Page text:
NEW YORK – Most of Lionel Messi's steps toward soccer immortality take place far away from the United States. Europe is the centerpiece of the sport and Messi spends most of his time in the midst of it, trying to help club team Barcelona continue its relentless accumulation of glories.
However, according to his national team coach Sergio Batista, Saturday's friendly between Argentina and the United States at New Meadowlands Stadium will say a lot about the development of the world's best player. Not so much as a player, but as an international icon.
Batista took charge of Argentina last summer following its World Cup campaign, one which began with great promise and ended with a humiliating quarterfinal defeat to Germany. Messi went into the event with expectations so huge they could never be fulfilled. But even by his own admission, his performance was below his best.
Yet with each passing week in Spain, where he has scored 45 goals for Barcelona this season and is hungrily hunting the La Liga and Champions League title double, his reputation grows. Few argued with his World Footballer of the Year award last year, and the comparisons these days are more with the greats of the past than the pretenders of the present.
Which is why Batista feels that New York – and this weekend's game – matters.
"It is going to be interesting to see the reaction," said Batista in a press briefing earlier this week. "Everywhere we go, [Messi] gets a huge response in accordance with his ability. America is a little different in soccer. There is not the same level of interest as other places in the world.
"But we are hearing that there have been a lot of tickets sold, and we still expect a lot of interest in our team and of course in him. If you can get America and New York to take notice of you, then you really are a big celebrity."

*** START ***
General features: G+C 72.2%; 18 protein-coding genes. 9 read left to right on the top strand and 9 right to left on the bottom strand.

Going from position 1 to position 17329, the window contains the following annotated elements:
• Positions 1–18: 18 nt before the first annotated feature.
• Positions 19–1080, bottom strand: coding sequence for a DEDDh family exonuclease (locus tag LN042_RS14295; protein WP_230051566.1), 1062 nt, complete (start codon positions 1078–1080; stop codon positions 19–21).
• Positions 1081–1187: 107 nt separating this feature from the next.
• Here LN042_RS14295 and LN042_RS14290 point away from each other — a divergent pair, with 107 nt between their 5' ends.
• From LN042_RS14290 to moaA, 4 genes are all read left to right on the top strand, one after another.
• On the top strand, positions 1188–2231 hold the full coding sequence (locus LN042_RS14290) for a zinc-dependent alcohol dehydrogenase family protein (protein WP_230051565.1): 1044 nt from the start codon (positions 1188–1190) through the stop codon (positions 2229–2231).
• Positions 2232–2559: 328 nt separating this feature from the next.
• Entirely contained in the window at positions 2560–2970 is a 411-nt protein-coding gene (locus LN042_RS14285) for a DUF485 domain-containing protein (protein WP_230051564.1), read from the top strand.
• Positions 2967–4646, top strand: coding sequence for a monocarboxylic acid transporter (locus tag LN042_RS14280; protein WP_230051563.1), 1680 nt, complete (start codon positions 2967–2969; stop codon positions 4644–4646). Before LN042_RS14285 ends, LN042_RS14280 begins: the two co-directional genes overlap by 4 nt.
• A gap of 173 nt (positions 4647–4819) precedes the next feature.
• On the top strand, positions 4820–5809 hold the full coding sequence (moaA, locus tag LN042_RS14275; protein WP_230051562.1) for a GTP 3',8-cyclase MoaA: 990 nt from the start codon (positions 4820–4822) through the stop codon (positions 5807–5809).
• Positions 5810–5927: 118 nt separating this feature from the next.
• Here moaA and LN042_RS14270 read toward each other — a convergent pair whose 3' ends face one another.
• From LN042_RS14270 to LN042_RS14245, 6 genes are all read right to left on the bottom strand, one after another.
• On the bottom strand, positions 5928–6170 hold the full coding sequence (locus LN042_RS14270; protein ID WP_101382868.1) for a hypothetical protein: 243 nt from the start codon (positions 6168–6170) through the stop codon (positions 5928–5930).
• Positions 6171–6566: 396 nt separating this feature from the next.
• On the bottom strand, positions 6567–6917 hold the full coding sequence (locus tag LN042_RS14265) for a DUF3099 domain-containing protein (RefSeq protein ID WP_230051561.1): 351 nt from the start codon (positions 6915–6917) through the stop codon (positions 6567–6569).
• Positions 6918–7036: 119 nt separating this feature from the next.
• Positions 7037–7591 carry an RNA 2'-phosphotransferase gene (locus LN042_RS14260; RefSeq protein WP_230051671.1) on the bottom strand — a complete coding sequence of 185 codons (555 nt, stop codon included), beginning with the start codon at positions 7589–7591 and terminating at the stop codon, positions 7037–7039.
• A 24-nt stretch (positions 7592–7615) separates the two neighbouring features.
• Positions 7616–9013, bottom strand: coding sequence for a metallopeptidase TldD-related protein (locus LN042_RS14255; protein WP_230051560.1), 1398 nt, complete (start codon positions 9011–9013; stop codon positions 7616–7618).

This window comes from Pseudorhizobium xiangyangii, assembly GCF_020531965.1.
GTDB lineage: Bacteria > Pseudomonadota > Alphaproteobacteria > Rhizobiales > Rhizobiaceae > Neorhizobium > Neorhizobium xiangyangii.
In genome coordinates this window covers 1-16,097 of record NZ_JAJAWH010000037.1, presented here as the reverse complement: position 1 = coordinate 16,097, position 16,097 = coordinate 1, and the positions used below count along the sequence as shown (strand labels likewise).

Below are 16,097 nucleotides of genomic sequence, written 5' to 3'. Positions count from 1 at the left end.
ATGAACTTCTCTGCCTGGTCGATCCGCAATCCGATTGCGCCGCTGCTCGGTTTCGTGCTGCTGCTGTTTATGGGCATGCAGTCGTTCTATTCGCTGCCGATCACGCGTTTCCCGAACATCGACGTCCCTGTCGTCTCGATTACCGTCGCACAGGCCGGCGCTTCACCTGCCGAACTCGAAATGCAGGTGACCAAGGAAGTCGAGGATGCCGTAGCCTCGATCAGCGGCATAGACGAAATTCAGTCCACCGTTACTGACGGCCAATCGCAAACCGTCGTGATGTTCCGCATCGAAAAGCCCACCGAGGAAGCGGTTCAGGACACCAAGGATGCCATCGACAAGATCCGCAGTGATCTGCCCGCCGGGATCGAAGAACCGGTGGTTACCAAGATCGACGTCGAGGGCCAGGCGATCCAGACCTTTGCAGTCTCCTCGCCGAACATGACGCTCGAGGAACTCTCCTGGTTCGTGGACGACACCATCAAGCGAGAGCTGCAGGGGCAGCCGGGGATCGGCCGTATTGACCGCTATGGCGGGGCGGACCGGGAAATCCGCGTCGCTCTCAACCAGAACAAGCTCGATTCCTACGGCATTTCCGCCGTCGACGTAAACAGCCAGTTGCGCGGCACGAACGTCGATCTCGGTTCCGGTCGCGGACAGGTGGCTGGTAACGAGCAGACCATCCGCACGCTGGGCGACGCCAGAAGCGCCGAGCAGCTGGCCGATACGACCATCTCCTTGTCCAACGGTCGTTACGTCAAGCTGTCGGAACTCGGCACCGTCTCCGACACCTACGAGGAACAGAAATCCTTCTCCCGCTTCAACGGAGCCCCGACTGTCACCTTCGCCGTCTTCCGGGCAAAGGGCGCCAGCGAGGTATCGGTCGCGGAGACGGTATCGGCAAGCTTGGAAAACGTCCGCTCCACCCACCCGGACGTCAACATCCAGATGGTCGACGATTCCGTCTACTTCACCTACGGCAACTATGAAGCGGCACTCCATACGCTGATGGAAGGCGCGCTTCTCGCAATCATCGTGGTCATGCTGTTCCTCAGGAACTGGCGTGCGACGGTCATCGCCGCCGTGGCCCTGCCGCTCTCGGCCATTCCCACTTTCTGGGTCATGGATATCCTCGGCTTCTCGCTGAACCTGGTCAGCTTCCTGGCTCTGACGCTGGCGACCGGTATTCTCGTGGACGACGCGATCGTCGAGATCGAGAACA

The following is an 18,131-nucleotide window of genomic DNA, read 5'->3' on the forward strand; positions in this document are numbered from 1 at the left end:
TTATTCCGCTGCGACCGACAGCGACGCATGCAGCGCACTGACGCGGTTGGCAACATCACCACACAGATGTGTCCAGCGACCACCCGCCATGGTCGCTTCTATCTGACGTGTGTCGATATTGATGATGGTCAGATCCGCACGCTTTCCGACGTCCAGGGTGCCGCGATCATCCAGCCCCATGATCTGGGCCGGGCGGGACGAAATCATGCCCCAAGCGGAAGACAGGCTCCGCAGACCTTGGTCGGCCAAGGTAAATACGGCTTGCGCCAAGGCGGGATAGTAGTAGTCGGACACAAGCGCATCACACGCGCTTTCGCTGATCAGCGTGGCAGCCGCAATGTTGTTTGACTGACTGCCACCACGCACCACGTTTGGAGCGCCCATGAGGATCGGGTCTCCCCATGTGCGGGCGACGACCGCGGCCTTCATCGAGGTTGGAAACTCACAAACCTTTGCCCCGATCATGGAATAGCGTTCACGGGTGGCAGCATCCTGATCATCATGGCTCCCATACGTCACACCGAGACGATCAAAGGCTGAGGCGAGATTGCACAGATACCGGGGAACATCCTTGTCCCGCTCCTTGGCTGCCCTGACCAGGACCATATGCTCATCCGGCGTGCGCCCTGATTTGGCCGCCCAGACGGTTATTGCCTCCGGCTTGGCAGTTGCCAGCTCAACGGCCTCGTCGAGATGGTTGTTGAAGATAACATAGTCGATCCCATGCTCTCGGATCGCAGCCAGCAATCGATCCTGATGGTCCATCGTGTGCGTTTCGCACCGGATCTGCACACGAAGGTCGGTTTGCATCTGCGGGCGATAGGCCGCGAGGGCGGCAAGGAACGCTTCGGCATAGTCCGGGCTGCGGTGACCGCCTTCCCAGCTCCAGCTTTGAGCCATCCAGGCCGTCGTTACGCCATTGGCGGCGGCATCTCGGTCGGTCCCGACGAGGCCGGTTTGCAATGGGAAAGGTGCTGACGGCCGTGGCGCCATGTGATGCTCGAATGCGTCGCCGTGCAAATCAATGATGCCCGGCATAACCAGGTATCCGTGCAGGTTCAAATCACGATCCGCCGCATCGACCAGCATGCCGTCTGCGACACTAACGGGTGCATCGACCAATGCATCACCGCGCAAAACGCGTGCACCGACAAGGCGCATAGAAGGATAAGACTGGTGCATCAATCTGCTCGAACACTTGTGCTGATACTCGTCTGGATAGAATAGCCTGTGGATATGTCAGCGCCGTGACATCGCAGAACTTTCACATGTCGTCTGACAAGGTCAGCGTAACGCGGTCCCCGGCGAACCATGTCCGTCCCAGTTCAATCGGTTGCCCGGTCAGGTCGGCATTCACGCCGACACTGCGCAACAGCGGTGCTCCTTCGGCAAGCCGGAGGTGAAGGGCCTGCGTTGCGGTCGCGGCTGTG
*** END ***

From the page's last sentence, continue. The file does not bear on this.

Batista is not wrong when it comes to tickets. Sales have been vibrant ever since the game was announced, and more than 60,000 have already been snapped up. A sellout is expected, plenty of those fans sure to be wearing the blue and white of Argentina.
Messi could end up playing 60 games this season, and an international friendly – albeit in front of a huge crowd – is not going to be high on his list of priorities. His inclusion, however, is a real boost for the U.S. soccer public, which should greet him enthusiastically.
It's easy to forget that he's just 23 years old, such is the constant talk of his legacy. An obvious and favorite analysis of respective abilities is with Diego Maradona, the best Argentine player in history, perhaps the best ever, and Argentina's former coach until its World Cup exit. Batista is happy to entertain such talk.
"Messi is on the way to becoming the best footballer in history," he said. "If one looks into the future, Lionel has everything. Maradona was one of the greatest, without a doubt. But Messi right now is the best in the world, and we have to take advantage of that."
America gets its glimpse of Messi on Saturday, and it is going to be a treat. He is a remarkable concoction of the silkiest of skills: a tiny man with lightning feet and a mischievous mind once he gets hold of the ball.
USA head coach Bob Bradley has the task of trying to figure out a way to stop a player that he is also a huge fan of. "Some players are just on the kind of level where you have huge admiration for them above anything else," Bradley told Yahoo! Sports recently. "Messi is one of those. Would I pay to watch him? Without a doubt."
The United States will be the home team on Saturday but whatever the result, this is going to be the Lionel Messi show, a headliner with a supporting cast of 21 other players. Greatness commands such respect.